If you had a chance to watch nationally ranked American Heritage take on Los Alamitos high school on ESPN last weekend, you no doubt noticed wide receiver Brandon Inniss. For people who pay attention to the South Florida high school football scene, Inniss is an all too familiar name and one that seems to have been around for a decade. In this article we will dig into why Inniss has achieved 5-Star status and why seemingly every school in the country is vying for his services.
Terrell Owens once yelled on the sidelines of a game “who can make a play? I can!” Well that line suits Inniss so well. Whenever you need one, Inniss is there. There’s something about this prospect and his ability to turn up big when the moment is huge. Inniss is a fierce competitor that wells up with passion when it seems the outcome is in doubt. It is this nature that put him on the scene and has allowed him to rise to the top of it. Lined up against another top recruit in Malaki Lemon in the game vs. Los Alamitos, Inniss surged by the two way athlete to settle up under a fade route from Heritage quarterback Blake Murphy. Inniss, matched up against a top athlete, made it look easy and it’s something he has done time and again in his high school career. When the moment is big, his star shines bright.
Get the ball anywhere near Inniss and he’s hauling it in. One of his biggest assets is his ability to win the 50 / 50 ball vs defenders. He is also not one to alligator arm it across the middle. This wide receiver wants all of the smoke. Rarely do you see a drop from Inniss and it’s more likely you will see him rise up over a defender to rip away the ball as well as the defender’s pride. Inniss combines the route running of a wide receiver with the dependable hands of an All Pro tight end. This makes life easy for quarterbacks.
Great with the Ball in His Hands
Not only does Inniss do a good job of making the tough catches but he’s damn tough after making the tough catches. His game film is littered with clips of him bullying his way down the field after getting the ball. His ability to do things with the football went on full display his junior season. The heavily recruited wide receiver had to take over at quarterback following a season ending injury to Murphy. Out of his wide receiver spot for the majority of the season, Inniss became even more dangerous receiving the ball on every play at QB. I would dare say that this took him from 4-star to 5-star status. Inniss put the team on his back and unleashed a diet of RPOs complete with QB runs, precision slant passes along with well placed post and fade routes for touchdowns. Most impressive though was the juke ability and tackle breaking that Inniss showed on a majority of his runs. This left coaches salivating about what he could do when the ball is thrown to him at their program.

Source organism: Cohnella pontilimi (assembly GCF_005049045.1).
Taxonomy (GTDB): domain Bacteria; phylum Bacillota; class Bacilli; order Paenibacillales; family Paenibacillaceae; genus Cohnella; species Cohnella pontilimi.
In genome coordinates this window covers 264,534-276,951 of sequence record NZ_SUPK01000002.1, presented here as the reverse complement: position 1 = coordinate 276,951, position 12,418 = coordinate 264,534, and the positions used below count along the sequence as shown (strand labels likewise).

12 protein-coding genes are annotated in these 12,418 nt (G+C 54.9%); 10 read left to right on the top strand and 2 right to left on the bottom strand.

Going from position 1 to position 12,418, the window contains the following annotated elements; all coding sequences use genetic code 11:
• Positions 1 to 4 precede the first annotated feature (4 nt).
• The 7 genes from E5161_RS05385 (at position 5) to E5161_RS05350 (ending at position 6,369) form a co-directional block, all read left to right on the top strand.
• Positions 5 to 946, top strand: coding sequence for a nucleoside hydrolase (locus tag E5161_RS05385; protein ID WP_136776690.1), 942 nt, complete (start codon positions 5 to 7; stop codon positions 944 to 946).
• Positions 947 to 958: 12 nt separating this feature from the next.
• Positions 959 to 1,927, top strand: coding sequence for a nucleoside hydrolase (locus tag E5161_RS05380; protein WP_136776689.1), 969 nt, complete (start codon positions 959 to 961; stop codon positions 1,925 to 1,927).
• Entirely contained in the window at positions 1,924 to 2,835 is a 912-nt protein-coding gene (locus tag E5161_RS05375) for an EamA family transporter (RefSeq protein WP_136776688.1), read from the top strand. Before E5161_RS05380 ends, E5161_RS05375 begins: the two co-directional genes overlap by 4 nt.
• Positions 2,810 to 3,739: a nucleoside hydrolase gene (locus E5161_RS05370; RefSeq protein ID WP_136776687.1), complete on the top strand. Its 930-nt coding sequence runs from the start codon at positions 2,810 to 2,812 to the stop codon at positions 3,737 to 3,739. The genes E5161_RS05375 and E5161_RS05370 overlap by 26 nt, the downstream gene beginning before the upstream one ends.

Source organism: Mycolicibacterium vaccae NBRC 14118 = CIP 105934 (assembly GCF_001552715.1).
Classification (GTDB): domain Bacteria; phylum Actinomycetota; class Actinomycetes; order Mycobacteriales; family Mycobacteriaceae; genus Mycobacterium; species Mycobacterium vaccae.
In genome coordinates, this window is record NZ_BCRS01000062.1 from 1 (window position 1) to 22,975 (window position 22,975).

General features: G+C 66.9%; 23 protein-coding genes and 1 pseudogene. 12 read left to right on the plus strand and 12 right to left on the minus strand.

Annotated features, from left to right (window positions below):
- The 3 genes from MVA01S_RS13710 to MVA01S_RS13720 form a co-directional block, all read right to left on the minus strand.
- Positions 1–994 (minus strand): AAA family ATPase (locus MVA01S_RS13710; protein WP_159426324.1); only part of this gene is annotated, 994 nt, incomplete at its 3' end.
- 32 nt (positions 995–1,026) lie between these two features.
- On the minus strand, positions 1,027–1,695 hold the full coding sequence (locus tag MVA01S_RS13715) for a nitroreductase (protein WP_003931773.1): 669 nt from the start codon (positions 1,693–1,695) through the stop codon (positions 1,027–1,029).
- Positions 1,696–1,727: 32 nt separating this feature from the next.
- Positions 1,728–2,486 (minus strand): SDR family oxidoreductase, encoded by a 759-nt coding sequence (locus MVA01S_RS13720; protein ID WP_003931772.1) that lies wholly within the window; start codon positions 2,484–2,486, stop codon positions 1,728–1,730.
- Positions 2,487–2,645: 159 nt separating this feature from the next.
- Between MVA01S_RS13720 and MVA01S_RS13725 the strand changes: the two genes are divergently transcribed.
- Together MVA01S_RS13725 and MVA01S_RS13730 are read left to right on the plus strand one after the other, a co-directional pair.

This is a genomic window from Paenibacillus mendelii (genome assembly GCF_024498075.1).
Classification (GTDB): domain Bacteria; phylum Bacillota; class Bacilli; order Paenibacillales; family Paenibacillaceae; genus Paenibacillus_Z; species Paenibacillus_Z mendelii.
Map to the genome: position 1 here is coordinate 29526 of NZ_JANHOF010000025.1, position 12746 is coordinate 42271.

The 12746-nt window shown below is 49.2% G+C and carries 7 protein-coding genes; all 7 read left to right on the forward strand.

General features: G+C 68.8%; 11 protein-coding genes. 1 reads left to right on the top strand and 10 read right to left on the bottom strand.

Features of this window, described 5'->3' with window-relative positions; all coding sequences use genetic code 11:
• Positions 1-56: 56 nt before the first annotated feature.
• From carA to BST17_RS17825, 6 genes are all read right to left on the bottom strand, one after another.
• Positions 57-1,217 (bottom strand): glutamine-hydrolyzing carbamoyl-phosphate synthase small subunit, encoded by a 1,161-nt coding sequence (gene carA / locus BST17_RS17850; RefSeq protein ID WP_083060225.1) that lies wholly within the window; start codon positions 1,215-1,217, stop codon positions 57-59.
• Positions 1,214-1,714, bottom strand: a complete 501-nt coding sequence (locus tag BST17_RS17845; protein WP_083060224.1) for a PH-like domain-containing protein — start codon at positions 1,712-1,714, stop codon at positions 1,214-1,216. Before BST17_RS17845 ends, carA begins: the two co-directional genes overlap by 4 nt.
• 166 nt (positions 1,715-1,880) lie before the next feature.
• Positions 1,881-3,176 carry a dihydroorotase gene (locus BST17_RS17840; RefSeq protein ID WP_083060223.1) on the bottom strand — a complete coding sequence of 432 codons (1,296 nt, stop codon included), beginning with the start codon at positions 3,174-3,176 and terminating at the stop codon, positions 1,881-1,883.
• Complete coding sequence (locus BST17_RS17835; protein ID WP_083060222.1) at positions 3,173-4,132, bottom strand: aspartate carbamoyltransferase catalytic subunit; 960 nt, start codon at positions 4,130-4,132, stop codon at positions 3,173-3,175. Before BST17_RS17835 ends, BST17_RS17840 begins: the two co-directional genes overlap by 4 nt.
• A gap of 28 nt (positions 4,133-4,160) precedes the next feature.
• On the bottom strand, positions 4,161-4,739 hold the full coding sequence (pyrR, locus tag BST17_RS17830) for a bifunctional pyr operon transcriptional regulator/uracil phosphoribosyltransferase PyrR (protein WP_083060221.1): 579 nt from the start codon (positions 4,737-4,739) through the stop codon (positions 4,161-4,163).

Well Put Together
Receivers nowadays come in all shapes and sizes. They can be bite sized slot guys that excel in short area quickness to tall rangy outside types that jump over people on long down field throws. Inniss is listed at 6’0″ 190 lbs. but you would swear that he’s more than that if you saw him in pads. Along with the facial hair, Inniss’ seemingly 200 lb. frame makes him look like a guy that already has a meal card and a 5 A.M. lift schedule at a major football program. We all know that coaches recruit body types and when you see Inniss, he’s screaming Power 5 from build he presents. He’s a solid 190 if that’s what he is. He will very much remind you of former NFL’er Anquan Boldin.
Been Around for a While
When you bust on the scene in 8th grade and meaningfully contribute, the odds can be in your favor in terms of being rated high. However, what typically happens is early attention getters fall off. A super young guy can be dominating because he reached puberty ahead of his peers. Many times a guy gets stuck at his height, weight and skill from 9th grade. This was not the case from Inniss. He caught they eye of recruiters early on and continued to improve with each passing year. This is literally what all recruiters that hand out early offers are hoping for. They don’t want to find themselves in the position later on of having to ditch guys in their junior / senior years. Inniss did not present that problem. As the years wore on, more schools jumped on the bandwagon. At one point, he was committed to Oklahoma and Lincoln Riley. However, when Riley headed for the Pacific Ocean and USC, Inniss backed off of his Sooner pledge. Eventually, he landed with top ranked Ohio St. as he committed to them this summer.
The only thing missing from Inniss’ game is blazing speed but with the amount of other stuff he brings at an elite level it’s easy to look beyond any deficiencies that may exist in the top speed category. One should fully expect Inniss to arrive on the scene early no matter what school he ends up signing with.
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Chad Wilson is a college football recruiting expert and creator of the GridironStudsApp which allows high school football players to gain exposure to college football coaches and fans. Wilson is a former college football player for the University of Miami (92-94) and Long Beach St. (’90-’91) and played briefly for the Seattle Seahawks (’95). He is also a former youth and high school football coach for over 15 years most recently for 5-A State of Florida Champs American Heritage. He runs All Eyes DB Camp a defensive back training company located in South Florida IG: @alleyesdbcamp. Wilson’s oldest son Quincy plays in the NFL for the New York Giants and his younger son plays cornerback for the Arizona Cardinals.